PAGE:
Emotional Growth in Children: How & Why to Teach Kids to Cope With Their Emotions by Kari Ewest
"You get what you get and don't throw a fit."
Oh, how I dislike this phrase. It is a phrase often used on toddlers and preschoolers, many who are filled with big emotions. Many don't know how to cope with their emotions. If they are constantly being told you "get what you get" or a version of "too bad, too sad," they never learn coping mechanisms or how to deal with big emotions. Most of the time, their emotions have nothing to do with what they are upset about.
Think about adults: Do we want to be told how to feel, or do some of us need time to regroup our emotions and time to stew and calm down. I know for myself I need time.
Children do not have the proper reasoning skills to think and calm down before reacting to their emotions. It is our job to help them with this and give them time so they aren't reacting on emotions. So many battles could be diminished if we worked with the emotion instead of making it a control issue, so to speak.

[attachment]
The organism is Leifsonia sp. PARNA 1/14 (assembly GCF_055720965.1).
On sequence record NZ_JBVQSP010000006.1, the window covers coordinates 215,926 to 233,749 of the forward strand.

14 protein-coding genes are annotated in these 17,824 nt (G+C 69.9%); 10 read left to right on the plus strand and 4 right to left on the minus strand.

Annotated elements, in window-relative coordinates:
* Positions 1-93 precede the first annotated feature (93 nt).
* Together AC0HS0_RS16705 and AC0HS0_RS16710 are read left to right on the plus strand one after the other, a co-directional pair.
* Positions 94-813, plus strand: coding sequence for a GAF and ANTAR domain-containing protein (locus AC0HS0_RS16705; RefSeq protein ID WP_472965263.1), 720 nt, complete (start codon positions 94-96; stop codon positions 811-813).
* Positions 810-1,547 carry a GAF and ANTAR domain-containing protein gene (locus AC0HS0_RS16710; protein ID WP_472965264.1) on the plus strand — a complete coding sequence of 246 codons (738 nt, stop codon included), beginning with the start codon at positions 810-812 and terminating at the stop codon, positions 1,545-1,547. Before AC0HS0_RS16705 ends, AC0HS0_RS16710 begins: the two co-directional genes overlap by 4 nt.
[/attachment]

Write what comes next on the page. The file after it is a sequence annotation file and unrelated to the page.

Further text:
Also, once you help them regain their composure, you can help them use words on how to ask for what they would like. Negotiation skills are so important. If they are constantly told you "get what you get," how are they going to learn to stand up for themselves and speak up when something is wrong?
Our job isn't to control children, but rather to teach and show them coping skills and mechanisms to deal with huge emotions. How to cope with disappointments and how to speak up for their needs and wants.
I'm not saying give into a child who throws a fit, but to help them cope with their emotions. There is a big difference. You can teach strategies without giving in.
Related Products on Amazon We Think You May Like:
Books About Emotions for Kids $4 & Up
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